, and it's currently closed.
Both the regular Chirripó Trail and the route from San Jerónimo bring you to Base Crestones, a large refuge that is the only place to overnight near the peaks. Base Crestones has bunkrooms with foam sleeping pads, indoor plumbing, and hot meals. You have to bring your own sleeping bag for warmth. You can have your sleeping bag and other supplies brought up by an efficiently-run "porter" service (actually a nighttime train of pack horses)--anyone in San Gerardo can tell you where the porter office is, or you can call them at 2742-5225.
The Chirripó Trail takes you from San Gerardo de Rivas to the páramo, the dry upland grass- and scrubland above the treeline and above the precipitation belt. On the way, you'll rise though a fascinating sequence of ecosystems. But most hikers seem to trudge through with only their goal in mind, oblivious to the journey, often doing half of it in the dark by headlamp. Don't do that. These mountains have nice summits, but their crown jewel is the cloud forest on the way up. Start at dawn, sure, but make sure you have at least the early morning light by the time your reach the heart of the forest.
The trail begins at the top of San Gerardo de Rivas, next to the Casa Mariposa, at an elevation just under 5000 feet. It runs for 15 kilometers, each one of which is marked and named. The net vertical rise to the refuge is 6200 feet, but when ups and downs are taken into account, the gross vertical ascent by the time you reach Base Crestones is 7100 feet (2165 meters).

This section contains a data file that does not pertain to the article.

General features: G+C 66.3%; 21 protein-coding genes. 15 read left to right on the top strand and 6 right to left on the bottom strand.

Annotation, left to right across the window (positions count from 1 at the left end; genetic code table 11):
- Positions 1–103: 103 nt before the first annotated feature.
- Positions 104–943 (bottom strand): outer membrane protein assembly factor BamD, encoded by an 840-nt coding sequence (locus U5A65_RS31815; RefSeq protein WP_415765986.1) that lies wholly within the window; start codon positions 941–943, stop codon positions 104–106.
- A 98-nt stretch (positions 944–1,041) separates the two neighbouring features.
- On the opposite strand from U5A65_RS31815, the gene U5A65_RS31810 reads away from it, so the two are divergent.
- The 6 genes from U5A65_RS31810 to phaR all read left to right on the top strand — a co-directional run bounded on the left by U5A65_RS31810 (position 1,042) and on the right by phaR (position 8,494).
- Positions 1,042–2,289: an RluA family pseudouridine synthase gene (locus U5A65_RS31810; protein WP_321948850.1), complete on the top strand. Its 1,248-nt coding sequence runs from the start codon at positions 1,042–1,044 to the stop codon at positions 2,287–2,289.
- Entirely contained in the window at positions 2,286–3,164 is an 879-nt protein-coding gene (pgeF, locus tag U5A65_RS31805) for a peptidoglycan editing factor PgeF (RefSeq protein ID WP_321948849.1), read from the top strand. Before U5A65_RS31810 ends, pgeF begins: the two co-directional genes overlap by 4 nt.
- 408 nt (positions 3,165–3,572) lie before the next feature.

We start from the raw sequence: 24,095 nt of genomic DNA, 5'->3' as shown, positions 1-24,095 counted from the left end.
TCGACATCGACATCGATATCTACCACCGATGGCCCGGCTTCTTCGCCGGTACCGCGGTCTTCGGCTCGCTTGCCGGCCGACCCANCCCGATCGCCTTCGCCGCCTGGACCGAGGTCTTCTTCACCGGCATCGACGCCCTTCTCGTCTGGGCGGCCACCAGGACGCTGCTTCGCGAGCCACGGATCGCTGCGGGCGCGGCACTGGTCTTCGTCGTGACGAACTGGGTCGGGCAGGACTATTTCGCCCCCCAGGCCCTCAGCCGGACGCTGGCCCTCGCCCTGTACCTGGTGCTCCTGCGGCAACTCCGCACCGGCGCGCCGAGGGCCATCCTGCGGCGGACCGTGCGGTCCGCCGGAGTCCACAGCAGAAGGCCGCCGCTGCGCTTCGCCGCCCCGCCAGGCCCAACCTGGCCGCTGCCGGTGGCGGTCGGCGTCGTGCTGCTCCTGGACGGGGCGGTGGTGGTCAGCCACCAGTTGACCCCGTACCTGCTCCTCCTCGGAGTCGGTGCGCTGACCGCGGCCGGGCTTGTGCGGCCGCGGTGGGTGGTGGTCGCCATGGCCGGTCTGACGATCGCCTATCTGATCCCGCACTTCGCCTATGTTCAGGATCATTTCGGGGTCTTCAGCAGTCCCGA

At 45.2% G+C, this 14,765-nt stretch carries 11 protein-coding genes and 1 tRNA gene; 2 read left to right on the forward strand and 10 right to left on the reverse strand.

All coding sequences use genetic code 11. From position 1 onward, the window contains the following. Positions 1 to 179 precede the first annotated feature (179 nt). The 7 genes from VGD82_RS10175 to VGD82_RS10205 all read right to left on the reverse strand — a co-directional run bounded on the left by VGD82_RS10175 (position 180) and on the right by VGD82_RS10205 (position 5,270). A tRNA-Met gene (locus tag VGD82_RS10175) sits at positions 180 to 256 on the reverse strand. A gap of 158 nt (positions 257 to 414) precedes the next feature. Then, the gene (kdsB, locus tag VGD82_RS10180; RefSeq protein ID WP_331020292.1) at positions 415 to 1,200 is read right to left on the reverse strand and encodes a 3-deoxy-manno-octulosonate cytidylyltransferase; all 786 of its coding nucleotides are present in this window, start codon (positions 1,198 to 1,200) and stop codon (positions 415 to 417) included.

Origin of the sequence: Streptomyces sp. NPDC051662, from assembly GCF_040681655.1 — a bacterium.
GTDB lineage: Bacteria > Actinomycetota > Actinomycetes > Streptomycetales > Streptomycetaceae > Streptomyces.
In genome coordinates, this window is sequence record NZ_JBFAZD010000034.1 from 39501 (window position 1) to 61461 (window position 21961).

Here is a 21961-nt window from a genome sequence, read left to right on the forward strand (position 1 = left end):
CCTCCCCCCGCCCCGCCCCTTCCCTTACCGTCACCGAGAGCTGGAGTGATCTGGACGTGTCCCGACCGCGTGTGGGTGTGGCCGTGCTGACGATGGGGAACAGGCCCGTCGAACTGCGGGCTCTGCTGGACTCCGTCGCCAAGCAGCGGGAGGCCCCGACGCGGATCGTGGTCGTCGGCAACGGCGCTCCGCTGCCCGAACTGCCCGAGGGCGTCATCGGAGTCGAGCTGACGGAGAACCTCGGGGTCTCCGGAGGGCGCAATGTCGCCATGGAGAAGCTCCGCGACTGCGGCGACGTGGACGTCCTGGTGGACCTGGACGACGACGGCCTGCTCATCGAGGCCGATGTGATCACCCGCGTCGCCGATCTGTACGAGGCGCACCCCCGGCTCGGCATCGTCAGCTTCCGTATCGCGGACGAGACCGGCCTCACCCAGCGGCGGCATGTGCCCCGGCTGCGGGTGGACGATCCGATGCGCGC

The first kilometers get you onto a ridgeline called Fila Cementerio de la Máquina.
Fila Cementerio de la Máquina
About three kilometers in, the jungle becomes wetter and lusher; it's time to start looking for wildlife in earnest. It's here if you look:
A male quetzal at about 1900 meters elevation
About halfway up, the ridge runs level for a while, but the forest wonders continue.
Climbing resumes with a different, spookier variety of cloud forest:
Which is inhabited by more critters, including the this Costa Rican quail:
Spotted wood quail
Eventually the forest zones give way to dry scrub. The clouds are typically gone at this elevation (you're above their typical level), and the last few uphill kilometers can be in blazing sun. For most people, the first day ends here:
There's reliable water at only two spots on the route, first at a ranger station at 7 kilometers, and second at a stream crossing in the sun-baked section at 13K.
Routes for Final Climb
Crossing the frosty páramo toward the Nuevo-Pirámide col
After leaving the refuge, there is another 1400 feet (425 meters) left to climb. Most people do this at dawn, when the views are at their best. Follow the signposted trail to Chirripó, which crosses a high desert basin and rises gradually to the col between Cerro Nuevo and Cerro Pirámide, about 4 kilometers from Base Crestones.